When it comes to networking, there is no shortage of ways to connect with other professionals to talk shop. LinkedIn has become the most popular professional networking platform, with over 100 million users using the site to post their work experience, look for jobs, and connect with prospective employers. Facebook, too, has its own professional social network in BranchOut, or you can try startups like Identified or just go for some good old fashioned meetups.
Yet, when it comes to the Lesbian, Gay, Bisexual and Transgender (LGBT) community, there traditionally haven’t been many substantial resources for gay professionals to network and make business connections, especially with other gay professionals. So, in mid-2010, Bill Stewart and Richard Klein co-founded dot429 to help address this problem. Tagging itself the “Gay LinkedIn,” the San Francisco startup set out to build a platform that would offer gay professionals a more robust alternative option to networking on LinkedIn.
While discrimination and intolerance remain entrenched across the planet, dot429 Founder and CEO Richard Klein tells us that the LGBT movement has been on the brink of a new era, as it transitions “from acceptance to cultural leadership.” Klein said that, as a result, gay professionals are increasingly looking for richer ways to help connect their careers and their lives, and both the community and the country at large are at a point where a network facilitating this kind of connectivity has the chance to make an impact.
And in that sense, dot429 is aiming to be more than just the “gay LinkedIn,” as its service has become a hybrid: Part social network, part LinkedIn, part events company and publishing platform. Klein says that there is a need — not just for the LGBT community — to capture the networking happening on LinkedIn and connect it with offline environments, which is why dot429 is playing host to “produced, polished, and professional” live events intended to connect content and people both through work and in their offline lives. It’s a similar idea to the one that inspired Meetup.com, and many others.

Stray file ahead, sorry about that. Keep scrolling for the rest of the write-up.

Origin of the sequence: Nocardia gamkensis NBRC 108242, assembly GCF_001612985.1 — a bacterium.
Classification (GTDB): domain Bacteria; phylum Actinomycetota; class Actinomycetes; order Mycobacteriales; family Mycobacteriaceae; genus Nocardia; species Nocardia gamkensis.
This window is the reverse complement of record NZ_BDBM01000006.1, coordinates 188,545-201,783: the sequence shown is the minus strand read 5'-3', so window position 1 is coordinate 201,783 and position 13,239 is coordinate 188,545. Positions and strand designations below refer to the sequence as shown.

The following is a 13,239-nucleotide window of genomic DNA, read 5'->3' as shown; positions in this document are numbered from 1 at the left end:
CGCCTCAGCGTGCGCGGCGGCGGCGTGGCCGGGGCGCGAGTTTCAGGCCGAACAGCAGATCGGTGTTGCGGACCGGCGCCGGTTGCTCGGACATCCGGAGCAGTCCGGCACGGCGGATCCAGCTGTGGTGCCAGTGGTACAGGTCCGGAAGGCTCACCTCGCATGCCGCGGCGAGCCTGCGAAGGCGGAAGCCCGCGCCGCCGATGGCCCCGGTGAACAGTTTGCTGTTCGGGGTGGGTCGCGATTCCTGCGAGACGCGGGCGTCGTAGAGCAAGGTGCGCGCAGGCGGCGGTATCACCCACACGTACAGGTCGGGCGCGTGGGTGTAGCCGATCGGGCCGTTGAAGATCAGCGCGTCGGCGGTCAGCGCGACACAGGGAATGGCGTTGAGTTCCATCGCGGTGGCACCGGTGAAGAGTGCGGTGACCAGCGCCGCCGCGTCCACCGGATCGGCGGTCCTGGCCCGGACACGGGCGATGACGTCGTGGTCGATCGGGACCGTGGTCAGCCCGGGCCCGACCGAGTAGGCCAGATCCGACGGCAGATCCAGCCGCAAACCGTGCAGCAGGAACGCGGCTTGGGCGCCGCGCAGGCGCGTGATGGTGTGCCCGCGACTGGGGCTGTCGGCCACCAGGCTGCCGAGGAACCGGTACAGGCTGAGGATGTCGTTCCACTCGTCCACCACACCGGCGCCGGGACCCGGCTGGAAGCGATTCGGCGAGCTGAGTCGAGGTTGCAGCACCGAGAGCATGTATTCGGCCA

Klein also sees a lot of opportunity for in the market for a startup like dot429, owing in part to the virtual absence of any large national competitors. While there are strong local groups, and organizations like Startout (a non-profit focused on LGBT entrepreneurs) as well as the U.K.’s Jake, which targets professional gay men, many of these are offline-focused. But, Klein says that, in the end, he sees these groups as collaborators, rather than competitors, working behind one cause.
With its mission and market opportunity, dot429 was able to raise $500K in seed funding in 2010, and is in the process of raising a multi-million series A round. The startup’s community has also been growing fast, and today stands at over 60,000 people, something that has not gone unnoticed by brands, as dot429 has struck partnerships with prominent brands like FIAT, Saks Fifth Avenue, Infinity, and General Motors — to name a few.
These partnerships have become an increasingly important source of revenue for dot429, and Klein says that the startup is in the process of bringing on whole slew of others. In terms of monetization, the CEO says that the team is also considering introducing a premium membership which, among other things, will provide comped entrance to its live events and a benefit card
While there’s always been opportunity for startups that serve niche audiences, their businesses have to offer a value proposition, or a unique advantage, that serves that niche better than the mainstream option (or network or app). And thus, Klein says that the goal with dot429 has been to create something more sophisticated than what’s already out there, as in bringing the next generation of social networking to the LGBT community.
Beyond connecting online and offline networking, Klein says that the startup will introduce a mentoring section later this year to match mentors with mentees, along with an online collaboration tool. The startup is also undergoing a major editorial redesign (the site has both video and eMagazine components), and has brought on “an editor from a pulitzer prize winning paper who has written for the New York Times and New York Observer” to lead the editorial department.
dot429 is hoping that by combining content with networking connections, it can fill a void in the marketplace at the right time, while leveraging technology to deliver its content and services more efficiently and effectively — to a community that is increasingly active online, on blogs, and social networks. Klein is also quick to point out that dot429 is not exclusive to the LGBT community, as it has a number of “straight allies” (over 10 percent), who have joined the group to show their support for equality.
Fabulis, once a social networking site for gay men, pivoted into Fab.com and began focusing on online flash sales of design items, showing that gay men weren’t necessarily overly enthusiastic about having their own social network — they were content to use Facebook and already-existant options. Kleing believes that having a separate forum for this type of community-specific networking is important and in high demand, however.
Bringing this networking online (and eventually to mobile) has the potential to be even more powerful, and dot429’s growth seems to be corroborating this.
For more, check out dot429 at home here.